Grading President Obama’s freshman year as President

Politics, US — By George Davis on January 4, 2010 at 09:02

I have seen several grades for the first year of Barack Obama’s Presidency. Whenever I see a grade of “C”, I think that the grader has not marked on a curve that takes into account the difficulty of his particular test. Back when I used to grade work in my narrative writing courses at Rutgers University I attached a Comments Form to work that I’d pass back at the end of a term.

Here are the comments I would hand back to the President after looking at his narrative for the first year.

Barack Obama
Real Life University
Freshman Year

Course Title: Your Life as a Narrative
Term: Spring 2009 & Fall 2009

Course Objectives:

  1. Stick to real life elements of the universe in which the story takes place
  2. Create a realistic narrative with a happy ending for as many of your major and minor characters as possible

Story Elements

  1. You face the worst economy since the Great Depression
  2. You also have two wars, one necessary, but the more costly one, launched for reasons that are still highly suspect
  3. The world faces unknown numbers of terrorists who are diversifying their strategies for killing innocent civilians to create chaos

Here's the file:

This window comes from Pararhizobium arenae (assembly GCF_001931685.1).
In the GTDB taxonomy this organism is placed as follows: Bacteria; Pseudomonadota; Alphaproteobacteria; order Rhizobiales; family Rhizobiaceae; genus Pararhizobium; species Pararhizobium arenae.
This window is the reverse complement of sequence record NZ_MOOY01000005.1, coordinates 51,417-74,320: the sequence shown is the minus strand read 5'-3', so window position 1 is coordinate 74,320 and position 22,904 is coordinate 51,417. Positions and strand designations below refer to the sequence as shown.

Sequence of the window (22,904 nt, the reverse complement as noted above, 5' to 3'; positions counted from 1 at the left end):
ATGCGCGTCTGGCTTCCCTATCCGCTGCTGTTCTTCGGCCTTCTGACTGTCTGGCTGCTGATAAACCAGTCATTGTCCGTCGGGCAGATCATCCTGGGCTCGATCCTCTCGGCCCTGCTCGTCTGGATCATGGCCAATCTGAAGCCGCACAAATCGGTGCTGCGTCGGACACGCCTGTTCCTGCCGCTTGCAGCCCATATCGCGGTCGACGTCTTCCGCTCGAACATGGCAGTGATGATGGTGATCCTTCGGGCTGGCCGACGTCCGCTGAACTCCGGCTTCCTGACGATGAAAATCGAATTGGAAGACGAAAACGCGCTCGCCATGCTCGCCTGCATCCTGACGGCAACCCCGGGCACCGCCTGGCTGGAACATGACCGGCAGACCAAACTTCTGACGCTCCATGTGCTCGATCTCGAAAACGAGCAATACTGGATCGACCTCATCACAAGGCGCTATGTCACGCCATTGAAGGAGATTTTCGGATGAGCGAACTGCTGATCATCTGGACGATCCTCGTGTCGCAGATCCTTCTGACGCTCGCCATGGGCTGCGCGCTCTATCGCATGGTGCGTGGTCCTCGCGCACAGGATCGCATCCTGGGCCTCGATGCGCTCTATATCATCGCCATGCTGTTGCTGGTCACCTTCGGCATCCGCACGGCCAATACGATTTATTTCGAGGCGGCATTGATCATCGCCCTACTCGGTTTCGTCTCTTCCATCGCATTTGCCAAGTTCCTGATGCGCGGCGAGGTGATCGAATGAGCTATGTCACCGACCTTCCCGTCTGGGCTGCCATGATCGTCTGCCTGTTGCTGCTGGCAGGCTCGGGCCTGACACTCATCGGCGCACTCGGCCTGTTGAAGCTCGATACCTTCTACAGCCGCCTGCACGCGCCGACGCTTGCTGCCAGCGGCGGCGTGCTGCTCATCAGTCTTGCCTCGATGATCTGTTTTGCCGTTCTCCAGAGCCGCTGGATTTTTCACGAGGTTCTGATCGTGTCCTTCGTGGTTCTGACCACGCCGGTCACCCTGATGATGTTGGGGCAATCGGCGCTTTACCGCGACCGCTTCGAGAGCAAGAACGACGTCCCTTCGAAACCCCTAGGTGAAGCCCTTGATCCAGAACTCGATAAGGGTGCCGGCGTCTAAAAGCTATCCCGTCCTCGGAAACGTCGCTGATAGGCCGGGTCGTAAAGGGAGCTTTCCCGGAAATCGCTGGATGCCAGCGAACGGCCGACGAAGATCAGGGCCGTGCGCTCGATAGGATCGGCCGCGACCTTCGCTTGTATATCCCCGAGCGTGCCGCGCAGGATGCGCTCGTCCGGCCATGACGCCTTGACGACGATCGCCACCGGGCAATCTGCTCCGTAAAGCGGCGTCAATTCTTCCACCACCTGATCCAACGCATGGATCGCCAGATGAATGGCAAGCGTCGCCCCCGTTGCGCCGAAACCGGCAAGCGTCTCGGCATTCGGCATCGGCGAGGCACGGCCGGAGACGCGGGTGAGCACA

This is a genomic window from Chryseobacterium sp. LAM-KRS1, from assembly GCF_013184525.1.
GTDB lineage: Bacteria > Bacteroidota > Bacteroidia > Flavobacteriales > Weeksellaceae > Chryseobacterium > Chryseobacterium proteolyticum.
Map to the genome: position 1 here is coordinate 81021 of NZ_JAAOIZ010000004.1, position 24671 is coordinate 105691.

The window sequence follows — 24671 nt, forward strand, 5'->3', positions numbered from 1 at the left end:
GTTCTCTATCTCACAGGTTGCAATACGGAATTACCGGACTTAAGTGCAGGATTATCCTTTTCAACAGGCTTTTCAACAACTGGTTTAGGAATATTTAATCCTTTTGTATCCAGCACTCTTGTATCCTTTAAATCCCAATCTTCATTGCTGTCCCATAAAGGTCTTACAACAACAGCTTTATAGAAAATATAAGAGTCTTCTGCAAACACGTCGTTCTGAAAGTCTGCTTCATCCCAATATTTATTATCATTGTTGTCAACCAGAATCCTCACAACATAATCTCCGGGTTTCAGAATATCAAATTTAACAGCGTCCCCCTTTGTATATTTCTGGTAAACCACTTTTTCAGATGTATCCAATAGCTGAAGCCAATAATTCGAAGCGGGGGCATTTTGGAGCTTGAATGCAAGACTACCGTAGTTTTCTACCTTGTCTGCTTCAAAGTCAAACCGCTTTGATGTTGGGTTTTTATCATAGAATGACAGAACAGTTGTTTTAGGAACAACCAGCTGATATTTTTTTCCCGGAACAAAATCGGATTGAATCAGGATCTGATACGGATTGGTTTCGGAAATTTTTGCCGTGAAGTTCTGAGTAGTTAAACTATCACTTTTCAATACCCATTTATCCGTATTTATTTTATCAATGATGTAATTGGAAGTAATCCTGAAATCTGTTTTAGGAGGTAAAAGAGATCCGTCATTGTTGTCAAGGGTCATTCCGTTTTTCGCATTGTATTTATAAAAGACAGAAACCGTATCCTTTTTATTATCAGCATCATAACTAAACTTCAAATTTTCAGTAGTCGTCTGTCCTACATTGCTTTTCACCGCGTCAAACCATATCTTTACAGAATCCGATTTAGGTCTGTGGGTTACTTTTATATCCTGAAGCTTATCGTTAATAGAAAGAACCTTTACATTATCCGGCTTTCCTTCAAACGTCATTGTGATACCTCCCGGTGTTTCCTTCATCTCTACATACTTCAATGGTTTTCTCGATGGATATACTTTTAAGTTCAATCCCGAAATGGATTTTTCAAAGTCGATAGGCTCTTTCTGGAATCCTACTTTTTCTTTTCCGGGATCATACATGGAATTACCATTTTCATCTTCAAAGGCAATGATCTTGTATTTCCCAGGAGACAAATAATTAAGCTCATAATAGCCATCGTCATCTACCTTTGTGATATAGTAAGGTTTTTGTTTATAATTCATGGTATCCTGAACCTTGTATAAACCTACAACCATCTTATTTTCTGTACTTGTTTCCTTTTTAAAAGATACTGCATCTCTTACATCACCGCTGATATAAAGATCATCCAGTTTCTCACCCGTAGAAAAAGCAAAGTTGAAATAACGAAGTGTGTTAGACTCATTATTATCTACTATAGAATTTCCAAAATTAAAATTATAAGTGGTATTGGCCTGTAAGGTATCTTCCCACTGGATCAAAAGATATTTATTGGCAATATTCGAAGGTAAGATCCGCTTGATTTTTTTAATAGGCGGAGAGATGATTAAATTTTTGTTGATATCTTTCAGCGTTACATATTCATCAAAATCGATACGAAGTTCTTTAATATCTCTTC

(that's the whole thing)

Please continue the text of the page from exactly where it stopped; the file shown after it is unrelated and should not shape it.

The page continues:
4. You have no alternative but to work with corrupt, reactionary regimes that subjugate millions of people around the globe
  5. No President has had to struggle against an entire American political party solidly pledged to break him, no matter what he attempts to do
  6. No President has had an entire cable news network aligned against him
  7. Never has a Vice President from a failed former administration stayed on the national stage stirring up trouble over everything that a President tries to do
  8. Never have Wall Street Masters of the Universe held the economy in hostage as they do now

So far you, the protagonist, have:

  1. Paid the ransom that Wall Street demanded and recovered some of the money
  2. Saved the auto industry
  3. Reversed many Bush Administration policies that:
    • Threatened civil liberties
    • Ignored the rule of law
    • Could be classified as war crimes
  4. Presided over a nearly completed health reform bill, which, if completed, will be the most important social legislation in decades
  5. Gotten a Supreme Court judge confirmed
  6. Increased the standing of America in the world by:
    • Daring to make a major speech in Cairo, the most important city in the Muslim world, to assure billions of Muslims that our war is against terrorism and not against them
    • Winning a Nobel Peace Prize for giving billions of people around the world hope (Hope being one of the major intangible prerequisite to peace.)
  7. Just by being both black and white, advanced the 1960s messianic dream of racial integration of the population of the world. (There could be an interesting scene in the next pages that foreshadow how this will all look when it is completed.)

Your success on this first part of the narrative seems to result from an application of spiritual intelligence. This oxymoronic approach apparently gives you a good balance between making things happen and allowing them to happen.